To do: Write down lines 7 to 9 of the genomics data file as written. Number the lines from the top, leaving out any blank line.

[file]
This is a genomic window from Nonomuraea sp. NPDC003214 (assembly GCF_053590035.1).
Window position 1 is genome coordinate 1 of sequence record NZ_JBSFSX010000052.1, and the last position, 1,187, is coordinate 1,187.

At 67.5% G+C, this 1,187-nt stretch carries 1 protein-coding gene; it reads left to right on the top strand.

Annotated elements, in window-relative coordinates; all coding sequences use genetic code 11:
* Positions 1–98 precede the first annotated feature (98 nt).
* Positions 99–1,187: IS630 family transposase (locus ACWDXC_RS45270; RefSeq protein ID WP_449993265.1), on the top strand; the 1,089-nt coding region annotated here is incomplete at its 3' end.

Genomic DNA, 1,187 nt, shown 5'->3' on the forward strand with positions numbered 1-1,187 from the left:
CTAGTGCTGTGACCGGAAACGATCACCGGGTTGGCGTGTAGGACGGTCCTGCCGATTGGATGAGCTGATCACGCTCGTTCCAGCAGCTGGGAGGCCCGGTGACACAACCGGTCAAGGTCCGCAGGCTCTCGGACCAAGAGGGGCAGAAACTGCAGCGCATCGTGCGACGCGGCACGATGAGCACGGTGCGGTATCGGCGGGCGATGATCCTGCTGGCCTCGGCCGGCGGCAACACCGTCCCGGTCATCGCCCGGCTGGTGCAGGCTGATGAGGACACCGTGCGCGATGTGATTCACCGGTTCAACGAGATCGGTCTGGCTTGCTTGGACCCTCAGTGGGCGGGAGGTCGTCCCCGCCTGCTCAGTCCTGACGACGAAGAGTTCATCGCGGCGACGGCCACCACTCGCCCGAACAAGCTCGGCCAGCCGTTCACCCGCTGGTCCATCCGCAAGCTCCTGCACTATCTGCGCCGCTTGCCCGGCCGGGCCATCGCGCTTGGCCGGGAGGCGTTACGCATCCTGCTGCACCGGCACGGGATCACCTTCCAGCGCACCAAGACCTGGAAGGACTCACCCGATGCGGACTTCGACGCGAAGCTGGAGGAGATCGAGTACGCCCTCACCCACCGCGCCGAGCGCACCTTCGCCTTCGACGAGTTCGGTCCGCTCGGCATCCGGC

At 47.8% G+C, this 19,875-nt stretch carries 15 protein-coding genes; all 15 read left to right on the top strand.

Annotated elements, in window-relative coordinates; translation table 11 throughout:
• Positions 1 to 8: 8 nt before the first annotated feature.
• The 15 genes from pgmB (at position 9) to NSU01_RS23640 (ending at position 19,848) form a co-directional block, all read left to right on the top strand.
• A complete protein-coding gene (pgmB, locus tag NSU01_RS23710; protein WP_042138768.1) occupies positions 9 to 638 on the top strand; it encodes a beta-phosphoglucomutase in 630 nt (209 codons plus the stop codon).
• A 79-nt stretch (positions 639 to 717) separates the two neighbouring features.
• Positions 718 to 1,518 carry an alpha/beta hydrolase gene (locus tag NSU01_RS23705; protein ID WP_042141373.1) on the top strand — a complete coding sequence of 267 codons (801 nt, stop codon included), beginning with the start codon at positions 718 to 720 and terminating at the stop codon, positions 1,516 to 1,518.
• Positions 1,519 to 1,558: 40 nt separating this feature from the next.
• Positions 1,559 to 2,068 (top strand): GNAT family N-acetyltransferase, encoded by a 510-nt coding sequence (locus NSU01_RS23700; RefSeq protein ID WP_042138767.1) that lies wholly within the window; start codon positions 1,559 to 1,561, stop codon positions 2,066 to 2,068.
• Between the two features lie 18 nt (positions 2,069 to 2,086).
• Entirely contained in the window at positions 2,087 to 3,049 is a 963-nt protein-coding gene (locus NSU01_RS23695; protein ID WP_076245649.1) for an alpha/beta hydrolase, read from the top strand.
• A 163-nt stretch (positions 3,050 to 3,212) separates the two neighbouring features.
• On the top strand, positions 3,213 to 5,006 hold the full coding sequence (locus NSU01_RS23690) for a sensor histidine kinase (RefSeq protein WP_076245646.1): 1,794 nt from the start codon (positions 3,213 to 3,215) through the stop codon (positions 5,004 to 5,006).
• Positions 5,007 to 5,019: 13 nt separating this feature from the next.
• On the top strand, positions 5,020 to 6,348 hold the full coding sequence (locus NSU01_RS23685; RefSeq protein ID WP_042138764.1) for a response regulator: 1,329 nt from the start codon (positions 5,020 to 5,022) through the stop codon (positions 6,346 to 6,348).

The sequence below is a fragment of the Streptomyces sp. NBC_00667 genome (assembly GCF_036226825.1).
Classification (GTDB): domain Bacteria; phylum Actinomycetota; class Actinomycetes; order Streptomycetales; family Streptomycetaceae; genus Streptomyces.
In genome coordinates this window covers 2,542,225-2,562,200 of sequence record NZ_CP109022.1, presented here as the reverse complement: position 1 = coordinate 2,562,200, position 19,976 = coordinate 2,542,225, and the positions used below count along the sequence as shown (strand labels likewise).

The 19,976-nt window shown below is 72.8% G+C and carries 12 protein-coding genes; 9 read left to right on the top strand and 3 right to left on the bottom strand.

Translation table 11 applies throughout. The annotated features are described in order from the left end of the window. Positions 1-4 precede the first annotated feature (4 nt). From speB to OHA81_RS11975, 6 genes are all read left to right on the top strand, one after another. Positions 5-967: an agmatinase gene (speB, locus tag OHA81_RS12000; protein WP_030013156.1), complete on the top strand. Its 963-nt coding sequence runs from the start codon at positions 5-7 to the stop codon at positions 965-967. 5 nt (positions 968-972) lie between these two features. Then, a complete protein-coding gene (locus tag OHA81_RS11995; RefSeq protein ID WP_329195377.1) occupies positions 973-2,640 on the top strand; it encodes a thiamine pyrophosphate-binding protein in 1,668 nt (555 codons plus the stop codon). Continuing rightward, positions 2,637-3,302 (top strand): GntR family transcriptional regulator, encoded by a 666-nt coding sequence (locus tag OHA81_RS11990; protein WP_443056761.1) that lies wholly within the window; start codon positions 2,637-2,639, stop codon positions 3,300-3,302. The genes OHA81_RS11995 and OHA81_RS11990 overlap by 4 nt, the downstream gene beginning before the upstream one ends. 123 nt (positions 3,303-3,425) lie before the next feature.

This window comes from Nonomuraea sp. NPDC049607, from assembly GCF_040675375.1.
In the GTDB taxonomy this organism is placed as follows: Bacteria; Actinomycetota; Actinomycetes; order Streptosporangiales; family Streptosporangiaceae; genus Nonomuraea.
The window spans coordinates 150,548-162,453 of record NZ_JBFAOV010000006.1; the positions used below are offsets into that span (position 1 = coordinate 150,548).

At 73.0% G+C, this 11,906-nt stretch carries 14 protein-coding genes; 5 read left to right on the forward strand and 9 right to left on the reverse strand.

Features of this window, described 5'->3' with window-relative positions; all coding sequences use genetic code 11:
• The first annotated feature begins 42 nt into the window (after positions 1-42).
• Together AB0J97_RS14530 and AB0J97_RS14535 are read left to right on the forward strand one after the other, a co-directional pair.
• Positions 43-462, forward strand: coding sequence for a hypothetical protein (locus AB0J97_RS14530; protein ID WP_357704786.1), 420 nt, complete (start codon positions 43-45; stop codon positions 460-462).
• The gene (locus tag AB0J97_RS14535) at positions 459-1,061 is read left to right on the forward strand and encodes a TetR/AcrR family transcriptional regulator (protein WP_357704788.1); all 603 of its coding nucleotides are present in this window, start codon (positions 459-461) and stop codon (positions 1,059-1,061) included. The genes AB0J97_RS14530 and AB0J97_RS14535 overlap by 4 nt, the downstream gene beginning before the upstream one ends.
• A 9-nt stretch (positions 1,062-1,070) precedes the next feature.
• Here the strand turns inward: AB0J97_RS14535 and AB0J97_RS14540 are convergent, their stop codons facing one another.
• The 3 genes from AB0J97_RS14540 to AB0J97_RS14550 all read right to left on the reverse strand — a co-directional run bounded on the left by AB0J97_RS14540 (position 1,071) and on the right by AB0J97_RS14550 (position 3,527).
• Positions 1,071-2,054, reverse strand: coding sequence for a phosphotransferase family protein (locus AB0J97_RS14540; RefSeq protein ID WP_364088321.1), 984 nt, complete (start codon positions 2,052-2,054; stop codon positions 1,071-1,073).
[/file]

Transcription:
Genomic DNA, 1,187 nt, shown 5'->3' on the forward strand with positions numbered 1-1,187 from the left:
CTAGTGCTGTGACCGGAAACGATCACCGGGTTGGCGTGTAGGACGGTCCTGCCGATTGGATGAGCTGATCACGCTCGTTCCAGCAGCTGGGAGGCCCGGTGACACAACCGGTCAAGGTCCGCAGGCTCTCGGACCAAGAGGGGCAGAAACTGCAGCGCATCGTGCGACGCGGCACGATGAGCACGGTGCGGTATCGGCGGGCGATGATCCTGCTGGCCTCGGCCGGCGGCAACACCGTCCCGGTCATCGCCCGGCTGGTGCAGGCTGATGAGGACACCGTGCGCGATGTGATTCACCGGTTCAACGAGATCGGTCTGGCTTGCTTGGACCCTCAGTGGGCGGGAGGTCGTCCCCGCCTGCTCAGTCCTGACGACGAAGAGTTCATCGCGGCGACGGCCACCACTCGCCCGAACAAGCTCGGCCAGCCGTTCACCCGCTGGTCCATCCGCAAGCTCCTGCACTATCTGCGCCGCTTGCCCGGCCGGGCCATCGCGCTTGGCCGGGAGGCGTTACGCATCCTGCTGCACCGGCACGGGATCACCTTCCAGCGCACCAAGACCTGGAAGGACTCACCCGATGCGGACTTCGACGCGAAGCTGGAGGAGATCGAGTACGCCCTCACCCACCGCGCCGAGCGCACCTTCGCCTTCGACGAGTTCGGTCCGCTCGGCATCCGGC

At 47.8% G+C, this 19,875-nt stretch carries 15 protein-coding genes; all 15 read left to right on the top strand.